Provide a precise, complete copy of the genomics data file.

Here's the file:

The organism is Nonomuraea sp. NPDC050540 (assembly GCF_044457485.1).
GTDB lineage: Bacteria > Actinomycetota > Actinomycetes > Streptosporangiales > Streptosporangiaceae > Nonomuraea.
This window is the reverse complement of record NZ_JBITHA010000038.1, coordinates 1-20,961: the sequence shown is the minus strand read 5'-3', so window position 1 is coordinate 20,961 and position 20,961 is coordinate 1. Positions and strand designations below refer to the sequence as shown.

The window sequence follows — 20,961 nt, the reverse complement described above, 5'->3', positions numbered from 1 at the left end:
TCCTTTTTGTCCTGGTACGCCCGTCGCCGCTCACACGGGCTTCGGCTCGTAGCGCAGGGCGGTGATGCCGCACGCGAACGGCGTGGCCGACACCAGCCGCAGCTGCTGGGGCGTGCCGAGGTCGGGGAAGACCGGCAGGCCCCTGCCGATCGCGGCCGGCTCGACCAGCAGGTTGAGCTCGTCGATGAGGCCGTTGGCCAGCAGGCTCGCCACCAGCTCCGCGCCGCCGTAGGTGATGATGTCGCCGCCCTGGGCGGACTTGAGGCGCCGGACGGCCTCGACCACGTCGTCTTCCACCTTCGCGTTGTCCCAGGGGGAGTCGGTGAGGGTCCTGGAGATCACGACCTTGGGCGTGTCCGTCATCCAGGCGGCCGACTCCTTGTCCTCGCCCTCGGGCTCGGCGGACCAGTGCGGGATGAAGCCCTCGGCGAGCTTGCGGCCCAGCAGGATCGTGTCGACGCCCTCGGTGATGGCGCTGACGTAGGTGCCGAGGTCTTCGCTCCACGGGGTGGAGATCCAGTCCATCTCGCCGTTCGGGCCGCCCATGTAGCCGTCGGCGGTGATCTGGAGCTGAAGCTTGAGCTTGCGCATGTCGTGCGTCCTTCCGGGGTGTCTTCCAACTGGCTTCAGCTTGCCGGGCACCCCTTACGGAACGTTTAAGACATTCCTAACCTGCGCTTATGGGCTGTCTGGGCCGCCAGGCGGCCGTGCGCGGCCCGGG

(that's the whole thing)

The organism is Nonomuraea sp. NPDC050540 (assembly GCF_044457485.1).
GTDB lineage: Bacteria > Actinomycetota > Actinomycetes > Streptosporangiales > Streptosporangiaceae > Nonomuraea.
This window is the reverse complement of record NZ_JBITHA010000038.1, coordinates 1-20,961: the sequence shown is the minus strand read 5'-3', so window position 1 is coordinate 20,961 and position 20,961 is coordinate 1. Positions and strand designations below refer to the sequence as shown.

The window sequence follows — 20,961 nt, the reverse complement described above, 5'->3', positions numbered from 1 at the left end:
TCCTTTTTGTCCTGGTACGCCCGTCGCCGCTCACACGGGCTTCGGCTCGTAGCGCAGGGCGGTGATGCCGCACGCGAACGGCGTGGCCGACACCAGCCGCAGCTGCTGGGGCGTGCCGAGGTCGGGGAAGACCGGCAGGCCCCTGCCGATCGCGGCCGGCTCGACCAGCAGGTTGAGCTCGTCGATGAGGCCGTTGGCCAGCAGGCTCGCCACCAGCTCCGCGCCGCCGTAGGTGATGATGTCGCCGCCCTGGGCGGACTTGAGGCGCCGGACGGCCTCGACCACGTCGTCTTCCACCTTCGCGTTGTCCCAGGGGGAGTCGGTGAGGGTCCTGGAGATCACGACCTTGGGCGTGTCCGTCATCCAGGCGGCCGACTCCTTGTCCTCGCCCTCGGGCTCGGCGGACCAGTGCGGGATGAAGCCCTCGGCGAGCTTGCGGCCCAGCAGGATCGTGTCGACGCCCTCGGTGATGGCGCTGACGTAGGTGCCGAGGTCTTCGCTCCACGGGGTGGAGATCCAGTCCATCTCGCCGTTCGGGCCGCCCATGTAGCCGTCGGCGGTGATCTGGAGCTGAAGCTTGAGCTTGCGCATGTCGTGCGTCCTTCCGGGGTGTCTTCCAACTGGCTTCAGCTTGCCGGGCACCCCTTACGGAACGTTTAAGACATTCCTAACCTGCGCTTATGGGCTGTCTGGGCCGCCAGGCGGCCGTGCGCGGCCCGGG